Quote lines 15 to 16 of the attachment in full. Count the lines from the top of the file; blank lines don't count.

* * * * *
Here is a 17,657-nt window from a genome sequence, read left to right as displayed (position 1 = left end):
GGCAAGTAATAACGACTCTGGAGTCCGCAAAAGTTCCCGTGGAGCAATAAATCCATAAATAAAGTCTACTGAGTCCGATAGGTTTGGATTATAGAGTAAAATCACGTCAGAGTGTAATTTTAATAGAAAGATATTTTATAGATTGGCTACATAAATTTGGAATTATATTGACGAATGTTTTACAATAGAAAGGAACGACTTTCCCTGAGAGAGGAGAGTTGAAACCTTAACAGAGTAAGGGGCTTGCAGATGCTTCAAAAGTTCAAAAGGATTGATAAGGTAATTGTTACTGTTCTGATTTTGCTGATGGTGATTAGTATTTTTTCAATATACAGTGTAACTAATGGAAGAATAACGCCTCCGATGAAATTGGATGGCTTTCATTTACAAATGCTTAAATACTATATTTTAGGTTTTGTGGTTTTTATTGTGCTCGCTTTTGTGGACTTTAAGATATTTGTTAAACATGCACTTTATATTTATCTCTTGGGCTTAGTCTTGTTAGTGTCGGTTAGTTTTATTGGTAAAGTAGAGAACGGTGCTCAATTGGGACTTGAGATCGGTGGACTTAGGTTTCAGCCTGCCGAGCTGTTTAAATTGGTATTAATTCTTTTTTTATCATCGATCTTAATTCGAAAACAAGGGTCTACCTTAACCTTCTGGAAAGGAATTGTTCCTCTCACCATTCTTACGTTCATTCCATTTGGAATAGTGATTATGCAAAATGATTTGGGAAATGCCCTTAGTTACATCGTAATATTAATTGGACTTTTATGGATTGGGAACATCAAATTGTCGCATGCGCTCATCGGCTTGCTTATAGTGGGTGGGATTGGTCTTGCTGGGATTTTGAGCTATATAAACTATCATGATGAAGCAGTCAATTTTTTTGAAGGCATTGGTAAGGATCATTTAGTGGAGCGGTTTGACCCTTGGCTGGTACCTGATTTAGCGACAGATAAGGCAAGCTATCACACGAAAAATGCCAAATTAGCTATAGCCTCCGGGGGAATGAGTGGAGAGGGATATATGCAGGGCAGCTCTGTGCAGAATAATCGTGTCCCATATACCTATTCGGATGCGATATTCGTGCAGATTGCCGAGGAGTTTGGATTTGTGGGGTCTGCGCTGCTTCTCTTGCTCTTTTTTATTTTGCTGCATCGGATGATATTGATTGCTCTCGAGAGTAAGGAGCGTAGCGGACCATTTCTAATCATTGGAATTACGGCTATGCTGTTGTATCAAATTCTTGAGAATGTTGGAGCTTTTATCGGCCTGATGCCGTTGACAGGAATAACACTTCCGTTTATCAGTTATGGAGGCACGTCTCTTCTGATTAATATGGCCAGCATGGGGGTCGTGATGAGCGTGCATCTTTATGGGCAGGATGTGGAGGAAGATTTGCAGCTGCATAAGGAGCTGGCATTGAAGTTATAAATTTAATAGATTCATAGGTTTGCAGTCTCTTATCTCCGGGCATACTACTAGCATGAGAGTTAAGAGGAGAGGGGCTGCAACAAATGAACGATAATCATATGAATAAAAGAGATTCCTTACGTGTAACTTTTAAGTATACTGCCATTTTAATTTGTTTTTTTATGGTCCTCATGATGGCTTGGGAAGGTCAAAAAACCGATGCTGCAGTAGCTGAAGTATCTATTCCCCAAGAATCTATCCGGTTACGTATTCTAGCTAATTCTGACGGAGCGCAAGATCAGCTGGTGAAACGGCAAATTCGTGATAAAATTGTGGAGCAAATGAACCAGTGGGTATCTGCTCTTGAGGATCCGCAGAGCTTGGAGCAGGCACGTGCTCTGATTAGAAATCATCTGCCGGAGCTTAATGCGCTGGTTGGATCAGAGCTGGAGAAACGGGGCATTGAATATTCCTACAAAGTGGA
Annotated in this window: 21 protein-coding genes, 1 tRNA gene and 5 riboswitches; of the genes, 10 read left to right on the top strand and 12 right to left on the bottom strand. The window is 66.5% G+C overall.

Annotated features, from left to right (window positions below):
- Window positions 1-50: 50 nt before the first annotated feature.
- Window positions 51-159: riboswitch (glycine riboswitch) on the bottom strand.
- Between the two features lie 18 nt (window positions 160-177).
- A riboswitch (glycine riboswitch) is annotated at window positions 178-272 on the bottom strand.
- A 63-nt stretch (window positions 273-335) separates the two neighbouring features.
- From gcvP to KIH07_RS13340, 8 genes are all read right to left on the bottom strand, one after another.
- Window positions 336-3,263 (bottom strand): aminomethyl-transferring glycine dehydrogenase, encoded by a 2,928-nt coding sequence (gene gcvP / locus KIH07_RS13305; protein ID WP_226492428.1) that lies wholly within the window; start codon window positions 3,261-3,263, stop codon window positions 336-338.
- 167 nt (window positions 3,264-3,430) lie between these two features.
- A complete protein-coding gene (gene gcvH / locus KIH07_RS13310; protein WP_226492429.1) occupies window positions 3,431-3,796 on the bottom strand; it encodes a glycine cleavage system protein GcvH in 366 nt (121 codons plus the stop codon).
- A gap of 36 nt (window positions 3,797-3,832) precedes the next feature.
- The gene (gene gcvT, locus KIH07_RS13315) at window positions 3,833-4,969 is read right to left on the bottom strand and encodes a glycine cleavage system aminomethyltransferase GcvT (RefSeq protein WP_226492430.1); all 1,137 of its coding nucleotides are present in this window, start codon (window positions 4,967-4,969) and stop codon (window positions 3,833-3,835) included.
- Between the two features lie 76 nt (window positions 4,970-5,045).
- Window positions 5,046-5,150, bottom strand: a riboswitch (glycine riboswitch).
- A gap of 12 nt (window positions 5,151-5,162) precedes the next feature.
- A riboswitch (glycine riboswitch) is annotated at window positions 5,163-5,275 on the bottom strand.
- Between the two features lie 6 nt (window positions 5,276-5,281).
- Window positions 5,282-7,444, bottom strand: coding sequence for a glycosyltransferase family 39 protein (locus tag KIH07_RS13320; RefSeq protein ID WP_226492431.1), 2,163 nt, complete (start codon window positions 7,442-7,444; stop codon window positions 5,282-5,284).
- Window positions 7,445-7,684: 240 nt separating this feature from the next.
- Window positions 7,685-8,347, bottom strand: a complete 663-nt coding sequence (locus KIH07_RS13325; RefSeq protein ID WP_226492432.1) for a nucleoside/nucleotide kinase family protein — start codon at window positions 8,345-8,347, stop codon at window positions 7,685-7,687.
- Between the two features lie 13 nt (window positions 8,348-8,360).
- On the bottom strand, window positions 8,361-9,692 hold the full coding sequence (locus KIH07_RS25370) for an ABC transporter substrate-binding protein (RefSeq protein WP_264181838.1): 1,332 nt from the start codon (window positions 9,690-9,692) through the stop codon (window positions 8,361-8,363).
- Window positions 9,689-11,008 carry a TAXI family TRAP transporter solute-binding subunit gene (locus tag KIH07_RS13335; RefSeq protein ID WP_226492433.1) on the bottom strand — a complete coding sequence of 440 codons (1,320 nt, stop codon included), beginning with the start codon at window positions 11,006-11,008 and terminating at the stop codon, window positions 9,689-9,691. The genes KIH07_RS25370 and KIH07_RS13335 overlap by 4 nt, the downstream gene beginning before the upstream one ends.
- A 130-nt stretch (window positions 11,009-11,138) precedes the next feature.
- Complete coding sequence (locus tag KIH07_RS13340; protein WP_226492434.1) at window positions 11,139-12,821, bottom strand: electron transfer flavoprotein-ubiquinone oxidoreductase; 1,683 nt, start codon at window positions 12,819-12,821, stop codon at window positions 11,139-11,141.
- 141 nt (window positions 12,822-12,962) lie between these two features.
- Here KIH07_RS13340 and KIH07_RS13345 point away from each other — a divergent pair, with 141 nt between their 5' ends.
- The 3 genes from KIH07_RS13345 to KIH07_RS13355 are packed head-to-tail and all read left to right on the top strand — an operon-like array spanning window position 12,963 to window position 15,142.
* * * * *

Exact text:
- The gene (gene gcvT, locus KIH07_RS13315) at window positions 3,833-4,969 is read right to left on the bottom strand and encodes a glycine cleavage system aminomethyltransferase GcvT (RefSeq protein WP_226492430.1); all 1,137 of its coding nucleotides are present in this window, start codon (window positions 4,967-4,969) and stop codon (window positions 3,833-3,835) included.
- Between the two features lie 76 nt (window positions 4,970-5,045).